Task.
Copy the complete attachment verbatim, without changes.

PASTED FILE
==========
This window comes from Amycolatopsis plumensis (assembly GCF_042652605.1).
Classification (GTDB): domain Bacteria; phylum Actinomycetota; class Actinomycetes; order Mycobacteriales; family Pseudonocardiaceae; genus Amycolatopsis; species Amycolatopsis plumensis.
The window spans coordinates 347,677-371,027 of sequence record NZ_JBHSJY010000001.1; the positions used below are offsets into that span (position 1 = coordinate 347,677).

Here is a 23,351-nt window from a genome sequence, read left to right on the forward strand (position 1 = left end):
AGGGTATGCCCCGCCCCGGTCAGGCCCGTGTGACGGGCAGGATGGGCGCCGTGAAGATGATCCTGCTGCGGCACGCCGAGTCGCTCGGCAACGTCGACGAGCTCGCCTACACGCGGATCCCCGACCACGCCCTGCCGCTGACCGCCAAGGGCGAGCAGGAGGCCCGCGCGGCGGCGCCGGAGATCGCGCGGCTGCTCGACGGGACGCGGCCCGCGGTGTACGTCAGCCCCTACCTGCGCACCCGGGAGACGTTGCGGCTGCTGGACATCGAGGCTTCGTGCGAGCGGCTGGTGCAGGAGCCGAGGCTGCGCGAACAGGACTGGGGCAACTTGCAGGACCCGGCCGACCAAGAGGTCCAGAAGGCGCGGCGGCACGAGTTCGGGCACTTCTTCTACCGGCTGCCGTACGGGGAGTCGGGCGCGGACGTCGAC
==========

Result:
This window comes from Amycolatopsis plumensis (assembly GCF_042652605.1).
Classification (GTDB): domain Bacteria; phylum Actinomycetota; class Actinomycetes; order Mycobacteriales; family Pseudonocardiaceae; genus Amycolatopsis; species Amycolatopsis plumensis.
The window spans coordinates 347,677-371,027 of sequence record NZ_JBHSJY010000001.1; the positions used below are offsets into that span (position 1 = coordinate 347,677).

Here is a 23,351-nt window from a genome sequence, read left to right on the forward strand (position 1 = left end):
AGGGTATGCCCCGCCCCGGTCAGGCCCGTGTGACGGGCAGGATGGGCGCCGTGAAGATGATCCTGCTGCGGCACGCCGAGTCGCTCGGCAACGTCGACGAGCTCGCCTACACGCGGATCCCCGACCACGCCCTGCCGCTGACCGCCAAGGGCGAGCAGGAGGCCCGCGCGGCGGCGCCGGAGATCGCGCGGCTGCTCGACGGGACGCGGCCCGCGGTGTACGTCAGCCCCTACCTGCGCACCCGGGAGACGTTGCGGCTGCTGGACATCGAGGCTTCGTGCGAGCGGCTGGTGCAGGAGCCGAGGCTGCGCGAACAGGACTGGGGCAACTTGCAGGACCCGGCCGACCAAGAGGTCCAGAAGGCGCGGCGGCACGAGTTCGGGCACTTCTTCTACCGGCTGCCGTACGGGGAGTCGGGCGCGGACGTCGAC